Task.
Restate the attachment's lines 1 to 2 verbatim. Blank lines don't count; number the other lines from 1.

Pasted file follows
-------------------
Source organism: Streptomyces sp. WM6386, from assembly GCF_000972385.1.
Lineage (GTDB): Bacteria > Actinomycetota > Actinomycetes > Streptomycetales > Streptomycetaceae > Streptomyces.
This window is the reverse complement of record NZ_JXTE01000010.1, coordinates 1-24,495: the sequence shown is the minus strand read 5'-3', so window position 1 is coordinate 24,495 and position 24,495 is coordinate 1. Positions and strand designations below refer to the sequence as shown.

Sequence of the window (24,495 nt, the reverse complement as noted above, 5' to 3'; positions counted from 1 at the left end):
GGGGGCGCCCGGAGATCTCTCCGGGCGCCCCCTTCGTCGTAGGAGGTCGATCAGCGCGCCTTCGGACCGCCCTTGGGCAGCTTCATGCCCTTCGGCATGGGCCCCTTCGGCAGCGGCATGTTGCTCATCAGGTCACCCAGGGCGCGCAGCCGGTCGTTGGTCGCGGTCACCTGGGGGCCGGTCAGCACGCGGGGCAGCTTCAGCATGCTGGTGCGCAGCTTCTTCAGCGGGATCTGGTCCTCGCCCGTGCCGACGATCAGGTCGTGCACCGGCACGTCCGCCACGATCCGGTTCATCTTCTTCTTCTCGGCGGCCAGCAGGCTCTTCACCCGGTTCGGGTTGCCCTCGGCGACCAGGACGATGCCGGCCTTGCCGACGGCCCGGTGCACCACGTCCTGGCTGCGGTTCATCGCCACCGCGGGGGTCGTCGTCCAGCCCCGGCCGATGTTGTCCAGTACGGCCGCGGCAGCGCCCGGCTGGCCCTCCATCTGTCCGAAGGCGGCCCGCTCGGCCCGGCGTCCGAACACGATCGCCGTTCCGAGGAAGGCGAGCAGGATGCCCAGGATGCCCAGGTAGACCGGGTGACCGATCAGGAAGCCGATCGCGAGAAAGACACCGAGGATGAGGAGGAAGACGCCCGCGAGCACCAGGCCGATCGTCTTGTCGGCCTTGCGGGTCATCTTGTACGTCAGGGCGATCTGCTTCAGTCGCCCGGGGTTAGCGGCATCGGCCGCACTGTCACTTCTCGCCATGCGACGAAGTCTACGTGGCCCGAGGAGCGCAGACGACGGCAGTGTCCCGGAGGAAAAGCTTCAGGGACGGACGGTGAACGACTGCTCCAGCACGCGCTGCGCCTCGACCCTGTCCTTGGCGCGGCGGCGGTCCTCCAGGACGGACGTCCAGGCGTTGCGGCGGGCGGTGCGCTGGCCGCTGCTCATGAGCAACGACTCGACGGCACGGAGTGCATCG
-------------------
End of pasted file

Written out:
Source organism: Streptomyces sp. WM6386, from assembly GCF_000972385.1.
Lineage (GTDB): Bacteria > Actinomycetota > Actinomycetes > Streptomycetales > Streptomycetaceae > Streptomyces.